“Purify me from my sins,[c] and I will be clean; wash me, and I will be whiter than snow. Oh, give me back my joy again; you have broken me— now let me rejoice. Don’t keep looking at my sins. Remove the stain of my guilt.
Create in me a clean heart, O God. Renew a loyal spirit within me. Do not banish me from your presence, and don’t take your Holy Spirit from me. Restore to me the joy of your salvation, and make me willing to obey you.” -Psalm 51 (NLT)
We have been on this journey of Lent. Some of us have given up things, food, or habits. Some of us may have slipped up and eaten that chocolate, drank that caffeinated beverage, checked on to Facebook even though we may have given all of these up for Lent. It’s hard to give up things that are so routine and habitual in our daily lives. Sacrifice and surrender are not a daily choice for us as Americans. We are the microwave culture. If we want it, by golly we can get it.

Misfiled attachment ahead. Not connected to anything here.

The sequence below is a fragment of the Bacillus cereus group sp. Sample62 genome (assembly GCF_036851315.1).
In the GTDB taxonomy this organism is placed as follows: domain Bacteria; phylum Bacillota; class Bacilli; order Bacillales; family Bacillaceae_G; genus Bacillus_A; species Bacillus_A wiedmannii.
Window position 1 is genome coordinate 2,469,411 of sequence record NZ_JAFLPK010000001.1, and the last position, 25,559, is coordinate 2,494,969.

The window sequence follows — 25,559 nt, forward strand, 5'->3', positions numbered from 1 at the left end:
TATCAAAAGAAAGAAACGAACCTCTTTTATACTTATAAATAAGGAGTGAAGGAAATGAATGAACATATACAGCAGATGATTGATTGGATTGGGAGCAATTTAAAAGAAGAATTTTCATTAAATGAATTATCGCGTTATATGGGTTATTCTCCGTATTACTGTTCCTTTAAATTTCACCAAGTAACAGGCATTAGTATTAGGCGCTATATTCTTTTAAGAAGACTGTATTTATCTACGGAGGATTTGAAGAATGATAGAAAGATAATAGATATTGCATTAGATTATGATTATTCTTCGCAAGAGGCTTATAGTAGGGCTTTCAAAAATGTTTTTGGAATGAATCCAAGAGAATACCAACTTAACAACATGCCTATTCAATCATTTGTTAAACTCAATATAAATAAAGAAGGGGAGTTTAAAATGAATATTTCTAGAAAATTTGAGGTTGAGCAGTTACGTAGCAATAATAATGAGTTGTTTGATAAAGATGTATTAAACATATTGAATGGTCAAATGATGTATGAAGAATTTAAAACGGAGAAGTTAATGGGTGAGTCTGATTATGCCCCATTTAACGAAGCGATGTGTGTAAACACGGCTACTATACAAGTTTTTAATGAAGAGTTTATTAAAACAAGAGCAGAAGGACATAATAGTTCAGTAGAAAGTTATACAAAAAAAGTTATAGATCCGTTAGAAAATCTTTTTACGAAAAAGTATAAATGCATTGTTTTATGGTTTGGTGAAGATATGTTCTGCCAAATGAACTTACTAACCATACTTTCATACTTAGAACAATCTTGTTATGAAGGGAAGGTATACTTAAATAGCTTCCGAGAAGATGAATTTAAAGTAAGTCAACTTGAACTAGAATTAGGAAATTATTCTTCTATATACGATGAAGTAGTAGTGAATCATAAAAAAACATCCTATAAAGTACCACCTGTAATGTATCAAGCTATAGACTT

Lent is a time that flies in the face of our culture and ideals, but it is just the beginning of the journey. It can be hard to say no and have self-control in the small things like chocolate and caffeine, but what about the big stuff in life? The chocolate and caffeine are trivial when it comes to living a life a worship, a life surrendered to Jesus.
You do not desire a sacrifice, or I would offer one.
You do not want a burnt offering.
The sacrifice you desire is a broken spirit.
You will not reject a broken and repentant heart, O God.
Are you offering Jesus sacrifices of “chocolate” and “caffeine”, or are you surrendered and offering everything you are to Jesus today? Are you living a life or worship, or are there just certain moments or days you throw up a “sacrifice”? This Lent journey is coming to an end. We are rounding the final turn, and there is something glorious, redemptive, amazing, and life altering. Jesus, the Lord of Heaven and Earth, has given everything he has for you with freedom on the cross and hope in the resurrection. Let us experience true freedom by living a life of worship and surrender.
James Ballard has served as speaker at camp before and lives in Kentucky. Image credit: Elideth Ceniceros, via CreationSwap.